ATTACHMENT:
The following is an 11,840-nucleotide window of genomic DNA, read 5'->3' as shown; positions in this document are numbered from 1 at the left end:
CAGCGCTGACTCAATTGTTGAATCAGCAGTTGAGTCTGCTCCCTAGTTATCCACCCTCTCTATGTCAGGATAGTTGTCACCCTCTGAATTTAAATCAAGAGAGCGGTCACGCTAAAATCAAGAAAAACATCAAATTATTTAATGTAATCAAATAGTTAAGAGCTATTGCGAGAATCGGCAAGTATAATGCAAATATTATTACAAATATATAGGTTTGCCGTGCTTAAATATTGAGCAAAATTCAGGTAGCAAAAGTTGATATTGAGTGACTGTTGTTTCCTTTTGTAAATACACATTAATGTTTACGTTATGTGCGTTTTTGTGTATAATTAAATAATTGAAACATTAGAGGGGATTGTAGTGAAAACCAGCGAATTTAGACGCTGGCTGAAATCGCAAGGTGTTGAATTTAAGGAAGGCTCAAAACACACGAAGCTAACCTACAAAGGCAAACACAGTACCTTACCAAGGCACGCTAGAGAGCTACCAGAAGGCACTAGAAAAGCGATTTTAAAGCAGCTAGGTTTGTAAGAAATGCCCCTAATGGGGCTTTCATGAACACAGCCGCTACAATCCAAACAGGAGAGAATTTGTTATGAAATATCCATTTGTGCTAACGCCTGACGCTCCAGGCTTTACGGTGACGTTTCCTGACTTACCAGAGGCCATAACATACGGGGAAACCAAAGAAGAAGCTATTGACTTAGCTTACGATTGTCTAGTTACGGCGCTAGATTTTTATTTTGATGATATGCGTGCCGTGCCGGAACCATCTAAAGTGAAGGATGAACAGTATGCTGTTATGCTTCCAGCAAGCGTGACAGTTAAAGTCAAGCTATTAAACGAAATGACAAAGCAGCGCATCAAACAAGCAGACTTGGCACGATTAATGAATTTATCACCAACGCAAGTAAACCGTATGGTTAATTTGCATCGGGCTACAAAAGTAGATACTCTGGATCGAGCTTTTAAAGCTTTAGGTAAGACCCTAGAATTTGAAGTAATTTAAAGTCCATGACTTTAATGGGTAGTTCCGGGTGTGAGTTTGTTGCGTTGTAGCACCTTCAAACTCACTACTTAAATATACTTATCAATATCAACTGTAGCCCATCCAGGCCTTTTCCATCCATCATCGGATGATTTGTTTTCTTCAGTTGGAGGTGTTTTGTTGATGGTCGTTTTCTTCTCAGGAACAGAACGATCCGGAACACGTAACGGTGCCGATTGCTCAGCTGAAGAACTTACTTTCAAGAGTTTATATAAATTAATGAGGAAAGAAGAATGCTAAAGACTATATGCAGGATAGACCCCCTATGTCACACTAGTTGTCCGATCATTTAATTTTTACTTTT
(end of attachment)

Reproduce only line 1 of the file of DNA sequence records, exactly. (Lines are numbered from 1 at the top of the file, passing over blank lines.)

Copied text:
The following is an 11,840-nucleotide window of genomic DNA, read 5'->3' as shown; positions in this document are numbered from 1 at the left end: